Food Environment And Climate Change

Author: Erinn Gilson
Publisher:
ISBN: 9781786609236
Size: 69.82 MB
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This volume takes a unique approach, dealing specifically with issues at the intersection of food and agricultural systems, environmental degradation, and climate change. It fills a gap in the literature on food and environmental justice in the context of global climate change offering a scholarly, yet accessible, analysis of the issues.

Climate Justice And Geoengineering

Author: Christopher J. Preston
Publisher: Rowman & Littlefield International
ISBN: 9781783486366
Size: 73.66 MB
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A collection of original and innovative essays that compare the justice issues raised by climate engineering to the justice issues raised by competing approaches to solving the climate problem.

Governing Climate Change

Author: Andrew Jordan
Publisher: Cambridge University Press
ISBN: 1108304745
Size: 67.60 MB
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Climate change governance is in a state of enormous flux. New and more dynamic forms of governing are appearing around the international climate regime centred on the United Nations Framework Convention on Climate Change (UNFCCC). They appear to be emerging spontaneously from the bottom up, producing a more dispersed pattern of governing, which Nobel Laureate Elinor Ostrom famously described as 'polycentric'. This book brings together contributions from some of the world's foremost experts to provide the first systematic test of the ability of polycentric thinking to explain and enhance societal attempts to govern climate change. It is ideal for researchers in public policy, international relations, environmental science, environmental management, politics, law and public administration. It will also be useful on advanced courses in climate policy and governance, and for practitioners seeking incisive summaries of developments in particular sub-areas and sectors. This title is also available as Open Access on Cambridge Core.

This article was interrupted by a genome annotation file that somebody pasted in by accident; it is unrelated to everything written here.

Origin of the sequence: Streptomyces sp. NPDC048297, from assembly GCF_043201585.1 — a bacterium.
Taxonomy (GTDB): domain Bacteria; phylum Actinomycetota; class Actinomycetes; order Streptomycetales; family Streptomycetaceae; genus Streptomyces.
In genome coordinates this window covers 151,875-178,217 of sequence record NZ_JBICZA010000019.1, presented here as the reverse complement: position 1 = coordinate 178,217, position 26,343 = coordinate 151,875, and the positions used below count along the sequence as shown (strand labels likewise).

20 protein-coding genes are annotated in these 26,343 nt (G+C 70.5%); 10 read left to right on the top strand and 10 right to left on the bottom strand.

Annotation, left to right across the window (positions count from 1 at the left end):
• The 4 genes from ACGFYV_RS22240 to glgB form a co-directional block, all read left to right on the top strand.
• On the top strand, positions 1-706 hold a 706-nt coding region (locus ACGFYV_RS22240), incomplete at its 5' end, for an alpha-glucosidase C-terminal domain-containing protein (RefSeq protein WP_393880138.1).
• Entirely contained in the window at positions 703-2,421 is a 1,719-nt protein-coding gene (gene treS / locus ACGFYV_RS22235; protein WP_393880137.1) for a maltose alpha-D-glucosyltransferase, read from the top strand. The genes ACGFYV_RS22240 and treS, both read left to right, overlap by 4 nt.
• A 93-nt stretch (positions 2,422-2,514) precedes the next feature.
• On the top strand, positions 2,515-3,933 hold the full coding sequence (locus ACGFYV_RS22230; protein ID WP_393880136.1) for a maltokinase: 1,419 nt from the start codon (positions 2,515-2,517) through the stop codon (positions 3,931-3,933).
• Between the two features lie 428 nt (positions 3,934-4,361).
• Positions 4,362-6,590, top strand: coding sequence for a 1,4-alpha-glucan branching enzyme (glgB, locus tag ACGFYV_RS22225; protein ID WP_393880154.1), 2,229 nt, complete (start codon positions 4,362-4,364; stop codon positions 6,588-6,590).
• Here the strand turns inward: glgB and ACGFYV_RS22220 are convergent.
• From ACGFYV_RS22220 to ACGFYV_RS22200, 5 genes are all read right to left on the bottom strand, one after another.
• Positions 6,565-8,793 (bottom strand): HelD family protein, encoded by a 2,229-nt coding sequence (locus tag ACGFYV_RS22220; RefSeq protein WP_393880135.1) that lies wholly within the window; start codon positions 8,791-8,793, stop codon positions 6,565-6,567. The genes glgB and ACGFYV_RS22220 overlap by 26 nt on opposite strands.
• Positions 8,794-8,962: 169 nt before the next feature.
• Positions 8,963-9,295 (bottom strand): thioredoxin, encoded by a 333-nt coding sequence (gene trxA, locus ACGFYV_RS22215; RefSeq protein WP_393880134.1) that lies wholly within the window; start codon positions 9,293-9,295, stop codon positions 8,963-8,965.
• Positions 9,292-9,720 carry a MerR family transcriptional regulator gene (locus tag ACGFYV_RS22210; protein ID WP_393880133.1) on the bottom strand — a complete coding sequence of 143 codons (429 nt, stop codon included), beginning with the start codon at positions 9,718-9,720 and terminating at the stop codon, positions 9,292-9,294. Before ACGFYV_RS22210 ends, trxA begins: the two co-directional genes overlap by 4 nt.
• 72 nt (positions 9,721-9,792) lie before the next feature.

The Paris Framework For Climate Change Capacity Building

Author: Mizan R Khan
Publisher: Routledge
ISBN: 1351715313
Size: 34.57 MB
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The Paris Framework for Climate Change Capacity Building pioneers a new era of climate change governance, performing the foundational job of clarifying what is meant by the often ad-hoc, one-off, uncoordinated, ineffective and unsustainable practices of the past decade described as 'capacity building' to address climate change. As an alternative, this book presents a framework on how to build effective and sustainable capacity systems to meaningfully tackle this long-term problem. Such a reframing of capacity building itself requires means of implementation. The authors combine their decades-long experiences in climate negotiations, developing climate solutions, climate activism and peer-reviewed research to chart a realistic roadmap for the implementation of this alternative framework for capacity building. As a result, this book convincingly makes the case that universities, as the highest and sustainable seats of learning and research in the developing countries, should be the central hub of capacity building there.?????????? This will be a valuable resource for students, researchers and policy-makers in the areas of climate change and environmental studies.

Climate Governance In The Developing World

Author: David Held
Publisher: John Wiley & Sons
ISBN: 0745670474
Size: 28.94 MB
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Since 2009, a diverse group of developing states that includes China, Brazil, Ethiopia and Costa Rica has been advancing unprecedented pledges to mitigate greenhouse gas emissions, offering new, unexpected signs of climate leadership. Some scholars have gone so far as to argue that these targets are now even more ambitious than those put forward by their wealthier counterparts. But what really lies behind these new pledges? What actions are being taken to meet them? And what stumbling blocks lie in the way of their realization? In this book, an international group of scholars seeks to address these questions by analyzing the experiences of twelve states from across Asia, the Americas and Africa. The authors map the evolution of climate policies in each country and examine the complex array of actors, interests, institutions and ideas that has shaped their approaches. Offering the most comprehensive analysis thus far of the unique challenges that developing countries face in the domain of climate change, Climate Governance in the Developing World reveals the political, economic and environmental realities that underpin the pledges made by developing states, and which together determine the chances of success and failure.